By Bilal Y. Saab
I am fascinated by the current political debate among Egyptians. There is real freedom of speech in Egypt today, which is so refreshing. But what do Egyptians want? Shibley Telhami and colleagues try to provide answers to this question in this public opinion survey, which they conducted in early May 2012. I encourage you to read its findings. On foreign affairs, the numbers I am most interested in are the 73% of Egyptians supporting presidential candidate Mitt Romney and 25% supporting President Barak Obama (I suspect they see that Obama failed to ease the suffering of Palestinians or pressure Israel to stop building more settlements. Perhaps also that Obama has mishandled the Arab Uprising). And 68% still have a very unfavorable view of the United States. I am actually surprised this number is not higher.
But I would like to focus on another issue in the survey, which is the kind of leader Egyptians want for the future: 35% identified Anwar Sadat, 26% Gamal Abdel Nasser, and 15% Erdogan. So a little more than one-third of those asked picked Anwar Sadat, a former Egyptian president who made the historical move of signing a peace treaty with Israel in 1979 and ending decades of conflict between the two nations. That number is quite remarkable.
So how is that related to arms control? Well, it is, but in an indirect way. If Egyptians want a leader who can be non-dogmatic in foreign policy, who can propose bold initiatives, and who is not afraid of cooperating even with his worst enemies to safeguard national interests and enhance regional security, then that bodes well for the future of arms control in the Middle East. Despite the difficult and uncertain transition Cairo is currently going through, Egypt is still the most important political player in the Arab world, and the foreign policies Cairo formulates, including arms control, have significant implications for regional security. Egypt’s next president may be a member of the Muslim Brotherhood (Mursi) or a remnant of the old regime (Shafiq), but parts of Egyptian society (hopefully the majority) long for a leader who is like Sadat. And that counts, here is why.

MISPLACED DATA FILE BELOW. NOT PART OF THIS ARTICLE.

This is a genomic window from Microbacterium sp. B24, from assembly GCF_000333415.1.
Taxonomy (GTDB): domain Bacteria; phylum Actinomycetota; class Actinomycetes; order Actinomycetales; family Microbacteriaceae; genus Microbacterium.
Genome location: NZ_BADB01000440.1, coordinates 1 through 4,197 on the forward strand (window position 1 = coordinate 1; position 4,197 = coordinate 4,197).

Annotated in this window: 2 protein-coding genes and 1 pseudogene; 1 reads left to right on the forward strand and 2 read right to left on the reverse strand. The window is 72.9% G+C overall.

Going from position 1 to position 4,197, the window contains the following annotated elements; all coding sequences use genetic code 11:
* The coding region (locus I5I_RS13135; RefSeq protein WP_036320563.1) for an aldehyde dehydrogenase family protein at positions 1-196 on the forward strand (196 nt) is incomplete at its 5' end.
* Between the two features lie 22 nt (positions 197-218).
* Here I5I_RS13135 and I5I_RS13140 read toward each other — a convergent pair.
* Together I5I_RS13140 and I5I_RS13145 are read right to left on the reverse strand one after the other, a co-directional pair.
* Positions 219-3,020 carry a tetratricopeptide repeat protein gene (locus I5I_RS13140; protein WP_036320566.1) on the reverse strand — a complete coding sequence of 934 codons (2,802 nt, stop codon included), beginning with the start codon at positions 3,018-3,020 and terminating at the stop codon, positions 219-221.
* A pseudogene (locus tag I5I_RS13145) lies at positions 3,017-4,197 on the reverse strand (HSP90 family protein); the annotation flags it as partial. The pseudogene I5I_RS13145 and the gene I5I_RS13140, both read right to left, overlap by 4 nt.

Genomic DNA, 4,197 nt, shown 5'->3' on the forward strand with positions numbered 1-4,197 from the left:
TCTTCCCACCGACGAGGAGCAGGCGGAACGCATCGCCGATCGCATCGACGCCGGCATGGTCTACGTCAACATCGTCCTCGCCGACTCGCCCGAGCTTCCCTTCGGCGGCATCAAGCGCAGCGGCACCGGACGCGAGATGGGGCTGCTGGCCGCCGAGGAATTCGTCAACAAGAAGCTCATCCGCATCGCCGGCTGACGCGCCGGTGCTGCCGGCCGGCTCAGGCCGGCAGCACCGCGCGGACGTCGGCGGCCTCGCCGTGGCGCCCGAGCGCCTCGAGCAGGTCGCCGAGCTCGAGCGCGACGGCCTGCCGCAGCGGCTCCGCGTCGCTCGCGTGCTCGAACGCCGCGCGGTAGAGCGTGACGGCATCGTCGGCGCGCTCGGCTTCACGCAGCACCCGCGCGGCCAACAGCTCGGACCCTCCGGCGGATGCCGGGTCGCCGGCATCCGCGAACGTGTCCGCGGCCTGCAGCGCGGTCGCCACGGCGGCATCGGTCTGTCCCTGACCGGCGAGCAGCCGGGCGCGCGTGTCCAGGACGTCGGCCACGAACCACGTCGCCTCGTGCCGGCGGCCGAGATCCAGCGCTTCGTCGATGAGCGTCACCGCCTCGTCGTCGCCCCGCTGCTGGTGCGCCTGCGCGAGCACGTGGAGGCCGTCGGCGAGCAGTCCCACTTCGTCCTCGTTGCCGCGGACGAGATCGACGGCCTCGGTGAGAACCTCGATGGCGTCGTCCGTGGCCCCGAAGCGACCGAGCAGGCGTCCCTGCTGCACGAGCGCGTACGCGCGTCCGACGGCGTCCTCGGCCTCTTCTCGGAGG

The assumption is that Egypt’s Islamists, perhaps due to religious and/or ideological convictions, might cancel the peace treaty with Israel, or at least refuse to enter into any cooperative arrangements with the Jewish state on arms control. They might also value weapons of mass destruction programs and strategic weapons systems more than their predecessors. They might also have different threat perceptions as well as understandings of and appreciations for sovereignty, cooperation, and how international relations work. That may be all true, but none of it is inevitable, I guess we will have to wait and see..
But in any case, should Mursi or Shafiq show inflexibility in foreign policy (and particularly on arms control) this is likely to be checked by domestic political contexts and the reality of political costs at home. Specifically, if the public and other political parties inside and outside the government in Cairo desire and call for regional security cooperation (which brings me to the 35% for Sadat), Egypt’s next president may have little choice but to comply. Yet the stronger he becomes politically and the larger his support-base the better he will be able to insulate himself from such domestic costs and enjoy greater autonomy in foreign policy.
I may be over-analyzing this 35% and desperately trying to find even the smallest glimmer of hope regarding the future of arms control in the Middle East. But I do believe that this is a number worth watching simply because the voice of the Egyptian people will matter.
Photo: Mahmus Hams/AFP/Getty Images